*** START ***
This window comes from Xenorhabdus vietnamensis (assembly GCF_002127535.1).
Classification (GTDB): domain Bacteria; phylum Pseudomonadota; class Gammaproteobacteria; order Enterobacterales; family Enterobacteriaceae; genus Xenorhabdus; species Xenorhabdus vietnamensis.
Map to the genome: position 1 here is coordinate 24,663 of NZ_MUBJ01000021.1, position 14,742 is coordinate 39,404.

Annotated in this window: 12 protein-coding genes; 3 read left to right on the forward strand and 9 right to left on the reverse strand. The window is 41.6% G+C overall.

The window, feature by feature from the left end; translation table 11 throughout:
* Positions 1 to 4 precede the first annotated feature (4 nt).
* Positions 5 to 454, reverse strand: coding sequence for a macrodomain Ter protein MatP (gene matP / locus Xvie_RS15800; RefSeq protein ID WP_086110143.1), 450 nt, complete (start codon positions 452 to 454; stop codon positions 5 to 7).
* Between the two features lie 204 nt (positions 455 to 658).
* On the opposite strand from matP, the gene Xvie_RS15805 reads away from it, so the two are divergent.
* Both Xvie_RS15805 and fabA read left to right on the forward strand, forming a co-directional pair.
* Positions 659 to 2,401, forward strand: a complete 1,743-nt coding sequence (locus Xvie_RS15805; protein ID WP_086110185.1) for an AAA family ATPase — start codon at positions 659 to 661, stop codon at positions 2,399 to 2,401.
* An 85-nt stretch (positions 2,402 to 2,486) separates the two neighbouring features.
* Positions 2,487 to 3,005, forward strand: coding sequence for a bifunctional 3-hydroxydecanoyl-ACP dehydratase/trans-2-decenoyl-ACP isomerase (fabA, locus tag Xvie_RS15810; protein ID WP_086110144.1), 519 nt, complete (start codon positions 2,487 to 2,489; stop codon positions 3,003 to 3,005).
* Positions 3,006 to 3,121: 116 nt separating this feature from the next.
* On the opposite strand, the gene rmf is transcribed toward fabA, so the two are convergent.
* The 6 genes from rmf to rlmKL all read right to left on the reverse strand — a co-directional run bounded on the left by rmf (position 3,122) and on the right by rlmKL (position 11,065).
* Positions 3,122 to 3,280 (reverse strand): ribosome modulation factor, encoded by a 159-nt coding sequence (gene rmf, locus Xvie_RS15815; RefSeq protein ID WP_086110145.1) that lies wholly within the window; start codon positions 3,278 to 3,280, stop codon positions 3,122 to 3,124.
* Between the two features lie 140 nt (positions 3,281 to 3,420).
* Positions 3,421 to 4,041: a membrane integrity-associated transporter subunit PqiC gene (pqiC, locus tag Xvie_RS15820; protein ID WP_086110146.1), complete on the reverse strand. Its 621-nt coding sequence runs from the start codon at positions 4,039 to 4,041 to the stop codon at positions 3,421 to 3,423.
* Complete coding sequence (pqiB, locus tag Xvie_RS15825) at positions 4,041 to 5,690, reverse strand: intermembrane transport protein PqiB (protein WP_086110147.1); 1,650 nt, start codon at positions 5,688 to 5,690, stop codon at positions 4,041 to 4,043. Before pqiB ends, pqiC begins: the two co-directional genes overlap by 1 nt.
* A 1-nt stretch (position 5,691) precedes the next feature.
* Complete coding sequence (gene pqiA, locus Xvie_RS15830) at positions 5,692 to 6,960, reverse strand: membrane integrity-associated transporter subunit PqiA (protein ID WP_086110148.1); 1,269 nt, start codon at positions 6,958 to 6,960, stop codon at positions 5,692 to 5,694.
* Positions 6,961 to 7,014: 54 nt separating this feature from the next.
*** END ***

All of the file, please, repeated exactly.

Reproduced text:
This window comes from Xenorhabdus vietnamensis (assembly GCF_002127535.1).
Classification (GTDB): domain Bacteria; phylum Pseudomonadota; class Gammaproteobacteria; order Enterobacterales; family Enterobacteriaceae; genus Xenorhabdus; species Xenorhabdus vietnamensis.
Map to the genome: position 1 here is coordinate 24,663 of NZ_MUBJ01000021.1, position 14,742 is coordinate 39,404.

Annotated in this window: 12 protein-coding genes; 3 read left to right on the forward strand and 9 right to left on the reverse strand. The window is 41.6% G+C overall.

The window, feature by feature from the left end; translation table 11 throughout:
* Positions 1 to 4 precede the first annotated feature (4 nt).
* Positions 5 to 454, reverse strand: coding sequence for a macrodomain Ter protein MatP (gene matP / locus Xvie_RS15800; RefSeq protein ID WP_086110143.1), 450 nt, complete (start codon positions 452 to 454; stop codon positions 5 to 7).
* Between the two features lie 204 nt (positions 455 to 658).
* On the opposite strand from matP, the gene Xvie_RS15805 reads away from it, so the two are divergent.
* Both Xvie_RS15805 and fabA read left to right on the forward strand, forming a co-directional pair.
* Positions 659 to 2,401, forward strand: a complete 1,743-nt coding sequence (locus Xvie_RS15805; protein ID WP_086110185.1) for an AAA family ATPase — start codon at positions 659 to 661, stop codon at positions 2,399 to 2,401.
* An 85-nt stretch (positions 2,402 to 2,486) separates the two neighbouring features.
* Positions 2,487 to 3,005, forward strand: coding sequence for a bifunctional 3-hydroxydecanoyl-ACP dehydratase/trans-2-decenoyl-ACP isomerase (fabA, locus tag Xvie_RS15810; protein ID WP_086110144.1), 519 nt, complete (start codon positions 2,487 to 2,489; stop codon positions 3,003 to 3,005).
* Positions 3,006 to 3,121: 116 nt separating this feature from the next.
* On the opposite strand, the gene rmf is transcribed toward fabA, so the two are convergent.
* The 6 genes from rmf to rlmKL all read right to left on the reverse strand — a co-directional run bounded on the left by rmf (position 3,122) and on the right by rlmKL (position 11,065).
* Positions 3,122 to 3,280 (reverse strand): ribosome modulation factor, encoded by a 159-nt coding sequence (gene rmf, locus Xvie_RS15815; RefSeq protein ID WP_086110145.1) that lies wholly within the window; start codon positions 3,278 to 3,280, stop codon positions 3,122 to 3,124.
* Between the two features lie 140 nt (positions 3,281 to 3,420).
* Positions 3,421 to 4,041: a membrane integrity-associated transporter subunit PqiC gene (pqiC, locus tag Xvie_RS15820; protein ID WP_086110146.1), complete on the reverse strand. Its 621-nt coding sequence runs from the start codon at positions 4,039 to 4,041 to the stop codon at positions 3,421 to 3,423.
* Complete coding sequence (pqiB, locus tag Xvie_RS15825) at positions 4,041 to 5,690, reverse strand: intermembrane transport protein PqiB (protein WP_086110147.1); 1,650 nt, start codon at positions 5,688 to 5,690, stop codon at positions 4,041 to 4,043. Before pqiB ends, pqiC begins: the two co-directional genes overlap by 1 nt.
* A 1-nt stretch (position 5,691) precedes the next feature.
* Complete coding sequence (gene pqiA, locus Xvie_RS15830) at positions 5,692 to 6,960, reverse strand: membrane integrity-associated transporter subunit PqiA (protein ID WP_086110148.1); 1,269 nt, start codon at positions 6,958 to 6,960, stop codon at positions 5,692 to 5,694.
* Positions 6,961 to 7,014: 54 nt separating this feature from the next.